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March 20, 1995 - Image 10

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The Michigan Daily, 1995-03-20

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10 - The Michigan Daily - Monday, March 20, 1995

'Margot'
By Scott Plagenhoef
Daily Arts Writer
Corsets and Victorian hon
Overblown, "epic" battle scenes
overblown, long-winded soliloqu
These are among the convention
historical drama which typically k
people out of the theater or send t
yawning to the exits. "Queen Mar
achieves the grandiosity whichn
historical dramas strive for with
having to turn its nose up at the a
ence to accomplish it.
Set in 16th Century France,
film details the interior conflict w:
France between the Catholics and
Protestant Huegonots. Marguerit
Valois, (Margot to her friends)
Catholic daughter of the nefario
ambitious and evil Catherine
Medicis (Virna Lisi in a cold per
mance reminiscent of the chess-p
ing figure of death in "The Sev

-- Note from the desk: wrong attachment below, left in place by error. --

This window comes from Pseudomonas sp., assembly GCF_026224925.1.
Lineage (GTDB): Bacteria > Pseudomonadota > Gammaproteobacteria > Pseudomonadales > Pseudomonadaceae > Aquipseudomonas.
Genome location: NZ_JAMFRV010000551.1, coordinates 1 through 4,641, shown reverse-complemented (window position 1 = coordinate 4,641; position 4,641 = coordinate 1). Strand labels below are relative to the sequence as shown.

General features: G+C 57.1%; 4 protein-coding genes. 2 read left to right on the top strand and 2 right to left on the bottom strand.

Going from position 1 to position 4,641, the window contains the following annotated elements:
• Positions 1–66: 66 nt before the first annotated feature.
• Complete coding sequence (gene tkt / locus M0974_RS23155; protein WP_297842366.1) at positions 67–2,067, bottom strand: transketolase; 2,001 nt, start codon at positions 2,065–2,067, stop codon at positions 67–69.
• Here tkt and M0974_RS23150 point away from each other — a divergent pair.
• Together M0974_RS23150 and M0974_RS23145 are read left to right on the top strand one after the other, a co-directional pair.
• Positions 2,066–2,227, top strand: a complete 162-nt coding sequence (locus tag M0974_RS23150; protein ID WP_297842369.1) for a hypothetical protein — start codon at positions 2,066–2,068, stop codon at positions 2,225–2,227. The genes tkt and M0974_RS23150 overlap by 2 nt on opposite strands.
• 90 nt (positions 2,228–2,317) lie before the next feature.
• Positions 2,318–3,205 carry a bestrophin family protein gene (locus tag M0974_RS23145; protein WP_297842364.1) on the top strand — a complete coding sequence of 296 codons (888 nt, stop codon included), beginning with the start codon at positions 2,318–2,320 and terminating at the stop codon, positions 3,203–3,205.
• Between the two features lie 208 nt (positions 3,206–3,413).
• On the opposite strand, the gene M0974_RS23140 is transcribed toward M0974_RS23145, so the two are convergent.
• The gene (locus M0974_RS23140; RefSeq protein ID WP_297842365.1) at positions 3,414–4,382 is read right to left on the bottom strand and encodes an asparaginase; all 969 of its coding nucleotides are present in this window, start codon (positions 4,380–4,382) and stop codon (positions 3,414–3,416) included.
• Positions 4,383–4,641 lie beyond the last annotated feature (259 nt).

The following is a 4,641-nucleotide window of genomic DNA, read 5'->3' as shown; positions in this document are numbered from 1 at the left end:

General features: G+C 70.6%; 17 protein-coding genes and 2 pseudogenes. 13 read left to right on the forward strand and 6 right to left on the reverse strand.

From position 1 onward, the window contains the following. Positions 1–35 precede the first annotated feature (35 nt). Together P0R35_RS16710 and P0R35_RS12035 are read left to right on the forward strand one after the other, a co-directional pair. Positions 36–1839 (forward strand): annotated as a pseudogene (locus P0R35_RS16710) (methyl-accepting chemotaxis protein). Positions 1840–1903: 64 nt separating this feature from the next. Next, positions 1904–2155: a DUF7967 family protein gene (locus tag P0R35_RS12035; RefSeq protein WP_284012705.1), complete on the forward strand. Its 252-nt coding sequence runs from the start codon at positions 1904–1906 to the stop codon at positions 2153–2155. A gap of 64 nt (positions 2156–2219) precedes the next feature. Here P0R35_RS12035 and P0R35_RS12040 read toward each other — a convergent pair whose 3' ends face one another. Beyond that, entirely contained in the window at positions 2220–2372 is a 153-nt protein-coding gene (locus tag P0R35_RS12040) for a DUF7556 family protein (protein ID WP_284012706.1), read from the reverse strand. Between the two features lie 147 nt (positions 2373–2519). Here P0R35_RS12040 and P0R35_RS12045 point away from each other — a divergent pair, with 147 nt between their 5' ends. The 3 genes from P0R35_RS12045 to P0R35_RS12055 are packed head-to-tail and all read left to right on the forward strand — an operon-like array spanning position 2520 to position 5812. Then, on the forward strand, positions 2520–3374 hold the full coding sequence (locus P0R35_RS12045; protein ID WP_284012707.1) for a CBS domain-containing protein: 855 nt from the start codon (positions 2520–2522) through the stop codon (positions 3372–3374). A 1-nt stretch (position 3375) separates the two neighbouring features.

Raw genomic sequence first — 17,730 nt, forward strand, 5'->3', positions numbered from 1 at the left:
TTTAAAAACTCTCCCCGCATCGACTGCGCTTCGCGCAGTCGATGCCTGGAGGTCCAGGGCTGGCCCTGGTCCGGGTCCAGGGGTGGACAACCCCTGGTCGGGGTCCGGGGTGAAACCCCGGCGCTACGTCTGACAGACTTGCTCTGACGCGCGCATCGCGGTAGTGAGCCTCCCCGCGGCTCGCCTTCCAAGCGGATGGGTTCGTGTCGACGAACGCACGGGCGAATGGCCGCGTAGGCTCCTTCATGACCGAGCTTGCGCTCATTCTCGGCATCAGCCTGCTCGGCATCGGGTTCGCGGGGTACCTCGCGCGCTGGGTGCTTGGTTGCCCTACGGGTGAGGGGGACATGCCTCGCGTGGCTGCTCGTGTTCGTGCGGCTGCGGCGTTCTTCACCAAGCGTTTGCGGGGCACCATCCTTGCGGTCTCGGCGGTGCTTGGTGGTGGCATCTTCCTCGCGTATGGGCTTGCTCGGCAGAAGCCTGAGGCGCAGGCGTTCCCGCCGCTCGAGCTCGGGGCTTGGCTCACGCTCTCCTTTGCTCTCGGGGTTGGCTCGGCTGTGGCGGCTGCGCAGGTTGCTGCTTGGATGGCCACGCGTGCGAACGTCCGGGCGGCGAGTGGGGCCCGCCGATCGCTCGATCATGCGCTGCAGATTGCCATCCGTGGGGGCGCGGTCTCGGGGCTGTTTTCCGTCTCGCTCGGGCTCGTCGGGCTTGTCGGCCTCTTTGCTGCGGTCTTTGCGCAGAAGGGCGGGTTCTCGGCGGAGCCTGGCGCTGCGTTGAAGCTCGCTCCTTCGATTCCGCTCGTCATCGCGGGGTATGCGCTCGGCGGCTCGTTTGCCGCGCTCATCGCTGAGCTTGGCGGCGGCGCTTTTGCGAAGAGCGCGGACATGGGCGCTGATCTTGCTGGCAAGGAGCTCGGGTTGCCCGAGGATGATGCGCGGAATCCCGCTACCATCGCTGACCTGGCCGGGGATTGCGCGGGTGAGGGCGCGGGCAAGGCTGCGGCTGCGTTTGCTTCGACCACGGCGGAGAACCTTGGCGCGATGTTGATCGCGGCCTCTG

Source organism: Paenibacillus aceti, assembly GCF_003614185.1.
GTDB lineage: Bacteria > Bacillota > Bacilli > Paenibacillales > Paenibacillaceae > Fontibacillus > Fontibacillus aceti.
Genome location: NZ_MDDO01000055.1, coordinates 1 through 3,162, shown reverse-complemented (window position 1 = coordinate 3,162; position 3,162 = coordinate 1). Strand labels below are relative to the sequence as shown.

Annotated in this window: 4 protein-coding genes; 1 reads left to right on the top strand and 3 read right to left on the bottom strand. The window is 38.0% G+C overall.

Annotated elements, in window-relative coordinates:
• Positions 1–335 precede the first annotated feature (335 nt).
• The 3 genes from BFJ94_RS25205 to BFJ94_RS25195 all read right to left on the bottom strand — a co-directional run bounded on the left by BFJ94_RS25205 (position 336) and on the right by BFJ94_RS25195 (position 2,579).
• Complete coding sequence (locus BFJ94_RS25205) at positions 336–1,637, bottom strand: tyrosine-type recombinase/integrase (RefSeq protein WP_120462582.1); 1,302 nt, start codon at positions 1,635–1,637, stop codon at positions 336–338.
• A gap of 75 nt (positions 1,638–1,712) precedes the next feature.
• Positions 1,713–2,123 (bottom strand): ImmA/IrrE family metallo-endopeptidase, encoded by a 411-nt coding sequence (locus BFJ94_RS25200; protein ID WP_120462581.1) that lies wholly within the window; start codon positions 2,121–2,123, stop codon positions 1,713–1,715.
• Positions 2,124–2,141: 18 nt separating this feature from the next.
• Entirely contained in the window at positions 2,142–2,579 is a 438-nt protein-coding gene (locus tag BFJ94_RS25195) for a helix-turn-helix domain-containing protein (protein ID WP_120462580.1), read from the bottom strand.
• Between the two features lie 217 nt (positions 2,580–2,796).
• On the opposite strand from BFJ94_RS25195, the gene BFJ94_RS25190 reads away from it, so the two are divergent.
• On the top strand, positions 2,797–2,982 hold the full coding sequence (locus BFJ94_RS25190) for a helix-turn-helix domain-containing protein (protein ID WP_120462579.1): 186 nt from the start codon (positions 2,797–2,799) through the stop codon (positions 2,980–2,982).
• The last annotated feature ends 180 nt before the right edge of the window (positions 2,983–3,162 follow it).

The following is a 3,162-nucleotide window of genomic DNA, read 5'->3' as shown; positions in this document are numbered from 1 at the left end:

Seal") is used as a pawn in a dr
cally unsuccessful attempt to ach
internal peace.
The independent Margot -I
trayed in a triumphant return to
screen after a nearly seven-year1
tus by Isabelle Adjani - forges
own alliances. She is forced to
through the tumultuous relations
in her life amongst these tumul
times and decipher the intention
her mother, her brothers (one of w
is King of France), her politicall

is the queen of epic films
band and her Protestant lover. kineticism provides a backdrop, an
The true magic of "Margot" is almost ambient, restrained conflict
mes. director Patrice Chereau's ability to upsetting the principles of the nation
and capturetheconflictofanentirenation which hums beneath the outward,
uies. with a small and select circle of char- central struggle for control of France.
is of acters. Rather than attempt to play Twenty years after her striking
keep debut in Francois Truffuat's "The
hem R g Story of Adele H.," the now 40-year
got" old Adjani has lost none of the deli-
most Queen Margot cate beauty or subtle ability which
hout Directed by has made her one of France's most
udi- Patrice Cheteau treasured film stars of the '80s. Her
return is more than welcome.
the with Isabelle Adjani "Margot," in French with En-
ithin and Virna Lisi glish subtitles, may have as its cen-
d the At the Michigan Theater tral problem, trying to get an Ameri-
e de can audience interested in charac-
the traffic cop to "Spartacus"-like battle ters it knows or cares so little about.
usly scenes, Chereau appropriately pre- 16th Century France, let alone reli-
de sents a series of internal struggles for gious wars, are not a topic most of